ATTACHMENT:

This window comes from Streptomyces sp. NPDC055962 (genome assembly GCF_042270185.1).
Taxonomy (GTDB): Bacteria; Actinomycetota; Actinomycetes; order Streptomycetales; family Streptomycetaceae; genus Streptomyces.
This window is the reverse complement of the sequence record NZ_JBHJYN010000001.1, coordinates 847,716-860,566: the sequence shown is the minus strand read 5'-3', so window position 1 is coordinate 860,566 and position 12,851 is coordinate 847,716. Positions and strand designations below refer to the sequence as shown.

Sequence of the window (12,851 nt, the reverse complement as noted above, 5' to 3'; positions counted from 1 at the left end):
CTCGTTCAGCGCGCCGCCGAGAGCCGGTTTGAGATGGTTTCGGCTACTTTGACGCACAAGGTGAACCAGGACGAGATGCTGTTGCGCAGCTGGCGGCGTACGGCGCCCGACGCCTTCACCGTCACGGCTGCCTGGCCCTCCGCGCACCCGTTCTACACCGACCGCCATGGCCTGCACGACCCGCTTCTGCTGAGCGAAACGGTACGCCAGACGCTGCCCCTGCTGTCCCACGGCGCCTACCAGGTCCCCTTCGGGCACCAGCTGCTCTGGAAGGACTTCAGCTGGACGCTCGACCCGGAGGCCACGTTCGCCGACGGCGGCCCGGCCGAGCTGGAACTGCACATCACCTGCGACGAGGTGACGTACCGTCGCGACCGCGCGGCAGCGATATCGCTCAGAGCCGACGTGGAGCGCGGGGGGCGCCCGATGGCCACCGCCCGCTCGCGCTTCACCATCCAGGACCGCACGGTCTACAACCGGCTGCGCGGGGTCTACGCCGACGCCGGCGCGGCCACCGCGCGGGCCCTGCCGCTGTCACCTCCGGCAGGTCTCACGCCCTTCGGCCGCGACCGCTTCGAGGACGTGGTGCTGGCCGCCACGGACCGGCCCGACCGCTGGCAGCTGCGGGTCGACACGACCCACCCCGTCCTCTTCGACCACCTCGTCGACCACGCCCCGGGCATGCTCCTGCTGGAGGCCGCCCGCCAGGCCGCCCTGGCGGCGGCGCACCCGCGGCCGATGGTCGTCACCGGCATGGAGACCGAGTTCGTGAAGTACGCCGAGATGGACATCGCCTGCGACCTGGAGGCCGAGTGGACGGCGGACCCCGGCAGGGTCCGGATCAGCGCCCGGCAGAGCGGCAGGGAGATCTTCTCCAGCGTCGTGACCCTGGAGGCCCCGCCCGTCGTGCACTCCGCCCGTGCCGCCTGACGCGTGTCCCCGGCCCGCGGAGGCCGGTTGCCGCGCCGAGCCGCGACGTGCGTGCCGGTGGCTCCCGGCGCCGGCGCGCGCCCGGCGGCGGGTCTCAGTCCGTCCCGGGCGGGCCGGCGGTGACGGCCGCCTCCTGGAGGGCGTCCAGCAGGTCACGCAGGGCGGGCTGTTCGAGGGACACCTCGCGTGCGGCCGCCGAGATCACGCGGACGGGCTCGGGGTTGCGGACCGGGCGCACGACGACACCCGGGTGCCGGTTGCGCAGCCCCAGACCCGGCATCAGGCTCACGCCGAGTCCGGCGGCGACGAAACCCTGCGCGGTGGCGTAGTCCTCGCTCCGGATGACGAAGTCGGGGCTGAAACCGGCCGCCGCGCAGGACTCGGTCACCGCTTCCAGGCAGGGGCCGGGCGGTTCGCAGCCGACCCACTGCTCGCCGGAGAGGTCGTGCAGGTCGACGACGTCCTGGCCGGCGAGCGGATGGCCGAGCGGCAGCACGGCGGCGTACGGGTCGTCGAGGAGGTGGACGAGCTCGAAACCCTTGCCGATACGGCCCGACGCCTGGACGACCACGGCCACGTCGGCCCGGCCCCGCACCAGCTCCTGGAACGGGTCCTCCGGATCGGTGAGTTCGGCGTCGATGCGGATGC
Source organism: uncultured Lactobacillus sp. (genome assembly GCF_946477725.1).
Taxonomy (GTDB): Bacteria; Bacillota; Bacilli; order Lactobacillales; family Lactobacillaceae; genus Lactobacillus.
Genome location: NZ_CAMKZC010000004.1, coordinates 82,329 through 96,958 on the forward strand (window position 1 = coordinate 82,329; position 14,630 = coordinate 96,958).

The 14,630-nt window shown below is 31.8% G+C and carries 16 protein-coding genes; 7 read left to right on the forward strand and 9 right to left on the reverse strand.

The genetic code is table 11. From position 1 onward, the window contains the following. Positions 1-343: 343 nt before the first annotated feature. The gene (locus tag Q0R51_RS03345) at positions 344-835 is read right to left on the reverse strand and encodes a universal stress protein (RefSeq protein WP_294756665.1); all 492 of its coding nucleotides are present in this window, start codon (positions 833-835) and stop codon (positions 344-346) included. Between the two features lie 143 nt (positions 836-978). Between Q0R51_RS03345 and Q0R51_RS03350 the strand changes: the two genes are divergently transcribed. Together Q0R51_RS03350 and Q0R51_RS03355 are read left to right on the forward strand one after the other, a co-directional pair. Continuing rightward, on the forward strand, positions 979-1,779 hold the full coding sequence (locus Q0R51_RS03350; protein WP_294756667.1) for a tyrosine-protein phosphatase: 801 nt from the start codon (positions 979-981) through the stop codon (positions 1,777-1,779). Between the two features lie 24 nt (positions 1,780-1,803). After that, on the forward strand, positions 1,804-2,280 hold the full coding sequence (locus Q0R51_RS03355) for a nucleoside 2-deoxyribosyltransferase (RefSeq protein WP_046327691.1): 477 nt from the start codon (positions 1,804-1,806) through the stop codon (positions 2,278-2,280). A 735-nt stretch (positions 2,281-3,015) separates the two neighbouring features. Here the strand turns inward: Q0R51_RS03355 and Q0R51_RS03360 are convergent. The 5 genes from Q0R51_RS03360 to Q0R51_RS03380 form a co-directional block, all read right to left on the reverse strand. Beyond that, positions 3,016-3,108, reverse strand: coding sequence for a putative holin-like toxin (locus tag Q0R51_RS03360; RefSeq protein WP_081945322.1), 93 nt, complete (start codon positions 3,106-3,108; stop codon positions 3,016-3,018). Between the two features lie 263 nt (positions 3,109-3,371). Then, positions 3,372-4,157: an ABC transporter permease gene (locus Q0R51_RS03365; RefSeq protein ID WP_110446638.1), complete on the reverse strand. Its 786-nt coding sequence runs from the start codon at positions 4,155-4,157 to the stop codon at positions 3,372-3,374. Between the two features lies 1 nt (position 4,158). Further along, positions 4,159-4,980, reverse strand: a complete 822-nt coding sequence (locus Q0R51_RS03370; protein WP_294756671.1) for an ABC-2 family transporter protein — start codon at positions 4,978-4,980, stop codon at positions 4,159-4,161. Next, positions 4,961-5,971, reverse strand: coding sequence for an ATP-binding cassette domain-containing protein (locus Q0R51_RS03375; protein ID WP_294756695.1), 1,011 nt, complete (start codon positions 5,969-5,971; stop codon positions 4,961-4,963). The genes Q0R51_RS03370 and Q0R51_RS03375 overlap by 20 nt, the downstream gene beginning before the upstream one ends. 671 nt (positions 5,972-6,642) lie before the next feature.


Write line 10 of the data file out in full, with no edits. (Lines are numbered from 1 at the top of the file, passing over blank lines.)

The genetic code is table 11. From position 1 onward, the window contains the following. Positions 1-343: 343 nt before the first annotated feature. The gene (locus tag Q0R51_RS03345) at positions 344-835 is read right to left on the reverse strand and encodes a universal stress protein (RefSeq protein WP_294756665.1); all 492 of its coding nucleotides are present in this window, start codon (positions 833-835) and stop codon (positions 344-346) included. Between the two features lie 143 nt (positions 836-978). Between Q0R51_RS03345 and Q0R51_RS03350 the strand changes: the two genes are divergently transcribed. Together Q0R51_RS03350 and Q0R51_RS03355 are read left to right on the forward strand one after the other, a co-directional pair. Continuing rightward, on the forward strand, positions 979-1,779 hold the full coding sequence (locus Q0R51_RS03350; protein WP_294756667.1) for a tyrosine-protein phosphatase: 801 nt from the start codon (positions 979-981) through the stop codon (positions 1,777-1,779). Between the two features lie 24 nt (positions 1,780-1,803). After that, on the forward strand, positions 1,804-2,280 hold the full coding sequence (locus Q0R51_RS03355) for a nucleoside 2-deoxyribosyltransferase (RefSeq protein WP_046327691.1): 477 nt from the start codon (positions 1,804-1,806) through the stop codon (positions 2,278-2,280). A 735-nt stretch (positions 2,281-3,015) separates the two neighbouring features. Here the strand turns inward: Q0R51_RS03355 and Q0R51_RS03360 are convergent. The 5 genes from Q0R51_RS03360 to Q0R51_RS03380 form a co-directional block, all read right to left on the reverse strand. Beyond that, positions 3,016-3,108, reverse strand: coding sequence for a putative holin-like toxin (locus tag Q0R51_RS03360; RefSeq protein WP_081945322.1), 93 nt, complete (start codon positions 3,106-3,108; stop codon positions 3,016-3,018). Between the two features lie 263 nt (positions 3,109-3,371). Then, positions 3,372-4,157: an ABC transporter permease gene (locus Q0R51_RS03365; RefSeq protein ID WP_110446638.1), complete on the reverse strand. Its 786-nt coding sequence runs from the start codon at positions 4,155-4,157 to the stop codon at positions 3,372-3,374. Between the two features lies 1 nt (position 4,158). Further along, positions 4,159-4,980, reverse strand: a complete 822-nt coding sequence (locus Q0R51_RS03370; protein WP_294756671.1) for an ABC-2 family transporter protein — start codon at positions 4,978-4,980, stop codon at positions 4,159-4,161. Next, positions 4,961-5,971, reverse strand: coding sequence for an ATP-binding cassette domain-containing protein (locus Q0R51_RS03375; protein ID WP_294756695.1), 1,011 nt, complete (start codon positions 5,969-5,971; stop codon positions 4,961-4,963). The genes Q0R51_RS03370 and Q0R51_RS03375 overlap by 20 nt, the downstream gene beginning before the upstream one ends. 671 nt (positions 5,972-6,642) lie before the next feature.